Your tenant of 8 years just moved out and you are suddenly realizing that the market rent is nearly 50% more than what they were paying! Other houses with similar square footage are going for monthly rents that would double your cash flow on this property if you can charge similarly. However, the popcorn ceilings, shag carpet, beige walls, and yellowish-white trim are basically singing Mr. Roboto by Styx. In other words, this is not a “top of the market” rental property. In order to charge top rent, you know that you will need to make some improvements. But where do you start? Projects like this can often pick up momentum to the point that you have not only updated everything, but customized everything to the point that with a perfect tenant it would take 5 year plus to recoup your renovation costs. This obviously defeats the purpose of making any improvements at all. So again, where should you start?
We have broken the typical thrifty rental renovation down into 5 simple categories to get you pointed in the right direction.
- Paint and DrywallStep number one is to get rid of that dated popcorn ceiling texture and repaint the interior of the home. Depending on where you live, you can expect the entire popcorn reversal process to cost between $3-$4 per square foot. This does not include the additional cost of trim, door, wall, and ceiling paint which should be and additional $2.5-$3.5 per square foot. Yes, this is an investment. But speaking from experience, doing an entire remodel to the exclusion of popcorn reversal is not the way to go. If you need to stretch your budget, this is not the area to skimp on.
Step two is to eliminate the constant headaches associated with carpet! Every time a tenant moves out, you will need to steam clean if not replace the carpets. For this reason we highly recommend converting to vinyl plank. It is scratch resistant, easy to clean, water resistant, and classy. You can expect to pay between $3.5-$5.5 per square foot for this item. This will include materials and labor and the final cost will depend on what material you choose.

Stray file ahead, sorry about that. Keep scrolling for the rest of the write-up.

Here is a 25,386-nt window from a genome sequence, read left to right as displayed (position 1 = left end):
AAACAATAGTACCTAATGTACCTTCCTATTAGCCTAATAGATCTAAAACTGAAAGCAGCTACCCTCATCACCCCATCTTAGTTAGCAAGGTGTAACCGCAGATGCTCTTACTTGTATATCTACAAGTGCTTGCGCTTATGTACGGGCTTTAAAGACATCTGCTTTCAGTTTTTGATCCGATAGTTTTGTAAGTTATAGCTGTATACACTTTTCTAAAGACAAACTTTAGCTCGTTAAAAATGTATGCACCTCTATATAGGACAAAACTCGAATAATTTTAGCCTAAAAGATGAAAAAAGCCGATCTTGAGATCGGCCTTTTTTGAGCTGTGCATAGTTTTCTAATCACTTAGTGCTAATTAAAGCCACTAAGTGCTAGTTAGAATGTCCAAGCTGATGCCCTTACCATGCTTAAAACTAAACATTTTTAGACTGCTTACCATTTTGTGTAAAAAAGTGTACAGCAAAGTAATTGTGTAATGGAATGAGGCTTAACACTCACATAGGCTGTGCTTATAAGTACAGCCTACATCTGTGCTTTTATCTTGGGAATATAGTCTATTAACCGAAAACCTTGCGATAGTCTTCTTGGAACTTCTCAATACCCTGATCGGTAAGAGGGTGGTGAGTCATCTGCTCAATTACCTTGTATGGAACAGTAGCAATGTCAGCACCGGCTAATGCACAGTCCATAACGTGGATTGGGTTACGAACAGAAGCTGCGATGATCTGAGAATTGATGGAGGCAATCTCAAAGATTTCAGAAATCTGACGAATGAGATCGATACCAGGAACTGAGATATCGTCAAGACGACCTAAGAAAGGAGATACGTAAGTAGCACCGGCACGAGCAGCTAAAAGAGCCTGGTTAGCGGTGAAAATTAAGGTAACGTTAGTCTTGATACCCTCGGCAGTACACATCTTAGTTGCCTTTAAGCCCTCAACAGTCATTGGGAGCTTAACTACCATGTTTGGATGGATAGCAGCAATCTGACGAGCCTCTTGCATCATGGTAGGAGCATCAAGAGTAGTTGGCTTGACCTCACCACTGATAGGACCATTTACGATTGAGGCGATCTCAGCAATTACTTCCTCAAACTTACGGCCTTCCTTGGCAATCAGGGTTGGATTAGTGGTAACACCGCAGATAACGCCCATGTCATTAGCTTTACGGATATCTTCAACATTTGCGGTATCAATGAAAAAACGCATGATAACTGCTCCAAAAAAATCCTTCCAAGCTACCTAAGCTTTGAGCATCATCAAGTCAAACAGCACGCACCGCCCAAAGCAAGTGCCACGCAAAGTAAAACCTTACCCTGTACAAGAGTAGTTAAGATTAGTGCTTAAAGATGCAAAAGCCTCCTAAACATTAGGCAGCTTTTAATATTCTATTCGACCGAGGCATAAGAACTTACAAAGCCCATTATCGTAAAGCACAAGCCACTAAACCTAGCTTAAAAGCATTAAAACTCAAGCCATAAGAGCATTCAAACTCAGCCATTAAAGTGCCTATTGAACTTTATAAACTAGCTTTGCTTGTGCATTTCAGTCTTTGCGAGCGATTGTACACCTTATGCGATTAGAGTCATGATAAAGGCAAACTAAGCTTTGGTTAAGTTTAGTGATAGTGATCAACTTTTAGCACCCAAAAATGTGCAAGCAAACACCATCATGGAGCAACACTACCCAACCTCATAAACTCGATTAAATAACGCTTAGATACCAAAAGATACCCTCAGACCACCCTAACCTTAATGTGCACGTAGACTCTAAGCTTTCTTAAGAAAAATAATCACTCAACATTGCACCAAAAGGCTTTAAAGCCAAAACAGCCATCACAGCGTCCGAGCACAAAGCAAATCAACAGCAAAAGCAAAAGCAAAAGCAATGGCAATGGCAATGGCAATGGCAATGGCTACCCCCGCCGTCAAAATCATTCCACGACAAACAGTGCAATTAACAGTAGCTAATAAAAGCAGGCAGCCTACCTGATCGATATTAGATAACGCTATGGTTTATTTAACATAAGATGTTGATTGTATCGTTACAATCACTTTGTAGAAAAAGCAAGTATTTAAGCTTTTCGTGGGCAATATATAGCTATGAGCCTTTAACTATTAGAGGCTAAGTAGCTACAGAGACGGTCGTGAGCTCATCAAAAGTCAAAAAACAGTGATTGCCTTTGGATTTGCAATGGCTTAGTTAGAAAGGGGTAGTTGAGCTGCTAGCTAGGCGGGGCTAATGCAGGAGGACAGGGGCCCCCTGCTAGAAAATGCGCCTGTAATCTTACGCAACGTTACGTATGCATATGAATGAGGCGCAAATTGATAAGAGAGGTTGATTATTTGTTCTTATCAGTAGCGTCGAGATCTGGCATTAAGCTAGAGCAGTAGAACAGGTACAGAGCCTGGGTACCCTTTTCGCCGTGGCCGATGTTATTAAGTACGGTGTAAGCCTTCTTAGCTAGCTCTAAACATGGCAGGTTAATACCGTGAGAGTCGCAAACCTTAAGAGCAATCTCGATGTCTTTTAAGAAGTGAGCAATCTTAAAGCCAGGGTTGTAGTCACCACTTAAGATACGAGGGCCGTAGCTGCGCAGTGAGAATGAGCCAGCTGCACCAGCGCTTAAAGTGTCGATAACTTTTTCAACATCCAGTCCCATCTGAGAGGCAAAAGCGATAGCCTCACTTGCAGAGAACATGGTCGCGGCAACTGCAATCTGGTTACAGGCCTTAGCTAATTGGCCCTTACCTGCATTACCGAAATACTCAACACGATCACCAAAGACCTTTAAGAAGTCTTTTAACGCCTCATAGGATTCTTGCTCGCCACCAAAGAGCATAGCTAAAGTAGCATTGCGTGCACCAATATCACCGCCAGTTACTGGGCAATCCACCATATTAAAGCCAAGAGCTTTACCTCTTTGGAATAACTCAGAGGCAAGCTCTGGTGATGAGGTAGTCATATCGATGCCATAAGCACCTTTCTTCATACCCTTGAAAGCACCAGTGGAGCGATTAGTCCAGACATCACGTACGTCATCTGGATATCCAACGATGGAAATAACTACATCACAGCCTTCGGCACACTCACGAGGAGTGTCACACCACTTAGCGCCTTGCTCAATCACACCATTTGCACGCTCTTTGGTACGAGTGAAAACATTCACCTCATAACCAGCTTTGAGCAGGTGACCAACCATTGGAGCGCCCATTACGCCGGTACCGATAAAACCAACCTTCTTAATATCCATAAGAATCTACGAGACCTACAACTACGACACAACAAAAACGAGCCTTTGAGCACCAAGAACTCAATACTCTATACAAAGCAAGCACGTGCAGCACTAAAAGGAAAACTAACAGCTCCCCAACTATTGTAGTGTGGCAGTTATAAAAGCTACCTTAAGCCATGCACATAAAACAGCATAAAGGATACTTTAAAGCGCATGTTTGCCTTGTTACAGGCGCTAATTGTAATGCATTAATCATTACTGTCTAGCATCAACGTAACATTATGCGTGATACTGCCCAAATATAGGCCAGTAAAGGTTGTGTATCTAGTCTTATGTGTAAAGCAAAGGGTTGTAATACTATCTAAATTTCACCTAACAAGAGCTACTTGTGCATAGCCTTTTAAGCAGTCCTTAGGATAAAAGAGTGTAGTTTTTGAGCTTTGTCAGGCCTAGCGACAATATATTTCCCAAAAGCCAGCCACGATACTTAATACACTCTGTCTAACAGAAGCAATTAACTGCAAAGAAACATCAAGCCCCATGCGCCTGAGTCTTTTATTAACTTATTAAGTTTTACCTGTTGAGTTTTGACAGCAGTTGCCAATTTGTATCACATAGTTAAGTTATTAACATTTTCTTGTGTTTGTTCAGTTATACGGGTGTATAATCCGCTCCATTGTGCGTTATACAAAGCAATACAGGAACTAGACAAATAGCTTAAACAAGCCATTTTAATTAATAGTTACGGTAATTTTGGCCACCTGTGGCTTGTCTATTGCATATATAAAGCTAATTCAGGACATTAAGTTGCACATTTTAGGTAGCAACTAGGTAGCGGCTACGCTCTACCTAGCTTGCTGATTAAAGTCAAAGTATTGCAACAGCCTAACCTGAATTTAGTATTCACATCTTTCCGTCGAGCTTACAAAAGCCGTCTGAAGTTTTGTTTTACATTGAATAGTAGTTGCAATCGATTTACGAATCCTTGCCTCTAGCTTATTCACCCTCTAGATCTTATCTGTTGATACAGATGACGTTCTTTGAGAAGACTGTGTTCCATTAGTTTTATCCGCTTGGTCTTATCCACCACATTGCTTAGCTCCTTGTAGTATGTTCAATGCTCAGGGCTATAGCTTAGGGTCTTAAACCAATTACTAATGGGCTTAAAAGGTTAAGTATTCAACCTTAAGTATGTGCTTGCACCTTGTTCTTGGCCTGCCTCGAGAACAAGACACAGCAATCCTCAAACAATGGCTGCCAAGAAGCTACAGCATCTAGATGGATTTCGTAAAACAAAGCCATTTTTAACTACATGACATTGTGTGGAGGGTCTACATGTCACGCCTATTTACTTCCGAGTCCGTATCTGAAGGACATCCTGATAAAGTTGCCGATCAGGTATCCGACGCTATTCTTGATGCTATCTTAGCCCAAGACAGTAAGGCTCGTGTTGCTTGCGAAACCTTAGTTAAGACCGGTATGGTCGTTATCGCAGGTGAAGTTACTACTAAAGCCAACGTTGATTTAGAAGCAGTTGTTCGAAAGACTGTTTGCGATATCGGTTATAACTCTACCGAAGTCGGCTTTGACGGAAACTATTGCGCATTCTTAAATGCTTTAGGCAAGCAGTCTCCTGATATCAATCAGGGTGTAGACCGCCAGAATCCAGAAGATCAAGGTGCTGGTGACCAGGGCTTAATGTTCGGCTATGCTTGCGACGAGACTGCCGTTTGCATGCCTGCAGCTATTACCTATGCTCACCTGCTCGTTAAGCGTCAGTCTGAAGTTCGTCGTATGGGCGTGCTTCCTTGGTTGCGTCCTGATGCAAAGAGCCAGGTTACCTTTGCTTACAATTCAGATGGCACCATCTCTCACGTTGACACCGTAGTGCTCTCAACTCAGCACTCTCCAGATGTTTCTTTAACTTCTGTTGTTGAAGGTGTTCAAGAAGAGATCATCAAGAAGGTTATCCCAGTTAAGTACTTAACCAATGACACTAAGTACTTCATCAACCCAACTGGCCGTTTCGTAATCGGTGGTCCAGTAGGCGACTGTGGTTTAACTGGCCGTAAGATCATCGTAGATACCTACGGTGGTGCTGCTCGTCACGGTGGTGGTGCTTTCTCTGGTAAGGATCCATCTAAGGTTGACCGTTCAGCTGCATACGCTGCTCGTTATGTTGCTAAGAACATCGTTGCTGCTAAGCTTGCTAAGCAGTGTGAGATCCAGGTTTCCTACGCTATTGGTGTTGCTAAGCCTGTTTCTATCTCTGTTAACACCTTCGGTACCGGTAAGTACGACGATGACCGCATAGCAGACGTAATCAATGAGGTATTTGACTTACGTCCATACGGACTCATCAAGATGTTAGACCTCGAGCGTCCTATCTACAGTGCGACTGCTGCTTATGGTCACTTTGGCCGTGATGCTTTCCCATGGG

Next priority is to replace those dated light fixtures, fans, faucets, toilets, and shower trim. If your investment property is older, there is a chance that there is fluorescent lighting in the kitchen. In this case, we also recommend converting to recessed LED lighting. When selecting fixtures for the home, don’t feel the need to get too custom. Even builder grade chrome or brushed nickel fixtures will be a huge update. You are not necessarily trying to “wow” anyone or make a statement. The goal is simply for a potential renter to not notice the fixtures at all.
4. Kitchen updates
This item is unspecific intentionally. You can decide based on your budget how far you want to go in the kitchen. And this will depend greatly on what the most dated part of the kitchen is. If the appliances are old and discolored, replacing them with matching finish appliances including the refrigerator, dishwasher, range, over-range microwave, and sink/faucet may be the best thing you can do to increase desirability with renters. If your budget allows you to go further, cabinet paint, countertops, and backsplash will make a huge difference in a renters willingness to pay market or above market rent.
Updating the bathrooms is also a high value remodel item to address. Again, this is an area in which customers can lose their way with over customizing things. The goal is for the bathrooms to be clean and up to date. Not necessarily fancy or custom. We recommend first and foremost, a new tub/shower with a subway tile surround. If you want the shower to be a little more classy feeling, 3”x12” subway tile is the way to go. Otherwise, 3”x6” is sufficient Additionally, new vanities, vanity tops, and mirrors will round out this part of your project.
Remember, nothing about this remodel project needs to be custom or fancy. You are not going to treat this remodel as if it were your own house. The goal is to invest in long lasting, up to date improvements that will justify charging market or above market rent.